The measured impedance value shown in Figure 10 is only 0.7% less than the value calculated using ADS, as shown by Figure 5, and 0.5% less than the impedance value provided by the Rogers MWI calculator shown in Figure 6.
Fig. 10  TDR impedance measurement of demo board TP5 Trace with the P2105A probe.
With reference to EQ(5), and the measured result in Figure 8 with the P2105A probe, we can calculate the demo board’s D_{keff} to be: If you recall, the D_{keff} value shown by EQ(11) is within 5.1% of what we simulated using the ADS tool, and within 6.74% of the value calculated using Rogers MWI calculator. Again pointing to the fact that the specified values for bulk dielectric constants include uncertainty which varies based on copper thickness, roughness, laminate thickness variation, and PCB manufacturing tolerances. Keep in mind that simulators are ideal calculations and do not contain the same noise as a realworld measurement. The correlation between ADS and the measurement could be further improved if copper roughness was included in the ADS simulation. In addition, as previously discussed, the RO4003C laminate thickness can allow for up to a 12% variation in thickness.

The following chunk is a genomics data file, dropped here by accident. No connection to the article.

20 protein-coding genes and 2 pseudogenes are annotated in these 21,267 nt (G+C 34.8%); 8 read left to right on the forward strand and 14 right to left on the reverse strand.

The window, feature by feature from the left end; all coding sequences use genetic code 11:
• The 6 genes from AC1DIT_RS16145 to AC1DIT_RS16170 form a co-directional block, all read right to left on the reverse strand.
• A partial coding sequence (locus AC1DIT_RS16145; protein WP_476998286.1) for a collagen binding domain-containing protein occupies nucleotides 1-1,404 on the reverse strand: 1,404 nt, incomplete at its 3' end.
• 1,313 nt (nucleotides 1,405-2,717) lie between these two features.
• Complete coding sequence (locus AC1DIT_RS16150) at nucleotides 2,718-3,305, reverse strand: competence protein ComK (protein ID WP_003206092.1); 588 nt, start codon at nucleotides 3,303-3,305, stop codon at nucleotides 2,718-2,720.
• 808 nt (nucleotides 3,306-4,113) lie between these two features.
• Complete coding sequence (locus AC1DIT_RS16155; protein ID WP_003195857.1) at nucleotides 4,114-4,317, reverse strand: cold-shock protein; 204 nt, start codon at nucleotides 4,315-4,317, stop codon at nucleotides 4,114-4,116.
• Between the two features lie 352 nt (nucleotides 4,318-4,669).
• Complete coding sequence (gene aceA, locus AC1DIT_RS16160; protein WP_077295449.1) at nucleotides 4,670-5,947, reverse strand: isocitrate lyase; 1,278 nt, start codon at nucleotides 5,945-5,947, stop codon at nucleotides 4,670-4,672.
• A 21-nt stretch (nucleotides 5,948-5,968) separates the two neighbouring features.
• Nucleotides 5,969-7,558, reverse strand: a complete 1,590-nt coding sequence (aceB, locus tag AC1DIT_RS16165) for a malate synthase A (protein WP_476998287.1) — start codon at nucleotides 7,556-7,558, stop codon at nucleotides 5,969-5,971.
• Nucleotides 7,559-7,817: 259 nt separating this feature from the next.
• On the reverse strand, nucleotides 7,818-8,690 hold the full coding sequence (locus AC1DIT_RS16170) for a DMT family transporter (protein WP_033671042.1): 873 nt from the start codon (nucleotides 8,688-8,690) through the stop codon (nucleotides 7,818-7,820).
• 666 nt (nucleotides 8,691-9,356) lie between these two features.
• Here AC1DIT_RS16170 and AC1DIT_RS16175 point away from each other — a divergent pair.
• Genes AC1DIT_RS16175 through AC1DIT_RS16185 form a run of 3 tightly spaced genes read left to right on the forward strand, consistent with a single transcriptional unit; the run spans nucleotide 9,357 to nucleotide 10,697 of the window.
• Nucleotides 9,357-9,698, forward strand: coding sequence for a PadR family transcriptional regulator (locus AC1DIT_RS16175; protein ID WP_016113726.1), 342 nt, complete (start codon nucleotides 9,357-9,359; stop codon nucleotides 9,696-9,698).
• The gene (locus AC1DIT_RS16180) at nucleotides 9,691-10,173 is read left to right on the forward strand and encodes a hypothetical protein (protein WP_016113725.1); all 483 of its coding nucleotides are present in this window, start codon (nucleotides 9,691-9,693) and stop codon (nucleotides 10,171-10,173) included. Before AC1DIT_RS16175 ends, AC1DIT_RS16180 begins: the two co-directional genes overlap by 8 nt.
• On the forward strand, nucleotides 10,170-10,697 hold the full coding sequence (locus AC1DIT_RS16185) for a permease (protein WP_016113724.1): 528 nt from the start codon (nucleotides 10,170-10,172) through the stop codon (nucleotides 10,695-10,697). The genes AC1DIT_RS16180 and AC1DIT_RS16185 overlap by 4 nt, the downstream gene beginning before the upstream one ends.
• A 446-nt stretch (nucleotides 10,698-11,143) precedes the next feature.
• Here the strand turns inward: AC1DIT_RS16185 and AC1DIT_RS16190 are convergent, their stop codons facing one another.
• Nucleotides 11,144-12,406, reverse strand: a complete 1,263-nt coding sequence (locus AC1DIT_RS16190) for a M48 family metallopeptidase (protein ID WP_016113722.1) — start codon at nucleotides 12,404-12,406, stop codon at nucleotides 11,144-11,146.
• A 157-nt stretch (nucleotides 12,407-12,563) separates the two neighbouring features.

Since we are measuring a microstrip, the result shown by EQ(11) is the effective dielectric constant and not the RO4003C bulk dielectric constant. This result is a combination of the bulk dielectric constant and the contribution of the field lines in air with D_{k} = 1, as originally shown by Figure 2. In order to compare what is actually on Rogers RO4003C datasheet for an 8 mil laminate thickness with our simulated result, we need to calculate the bulk D_{k}.
We can use a method from [10] to approximate the bulk dielectric constant, as shown in EQ(12) and EQ(13). Where EQ(12) calculates a correction factor (a), using the trace width (w) and the dielectric thickness (h).
The demo board shown in Figures 1 and 3 has a 14.9 mil specified trace width (w) and a specified dielectric thickness (h) of 8 mils. From EQ(12), a = 0.366.
Using the correction factor, the bulk dielectric can be calculated using EQ(13):
With reference to EQ(12) as well as EQ(13) and the result shown in EQ(11), we can solve for the bulk dielectric constant D_{k} based on the TDR measurement as shown in EQ(14).
The bulk Dk result shown by EQ(14) is within 3.9% of the Rogers Design Dk specified value of 3.803.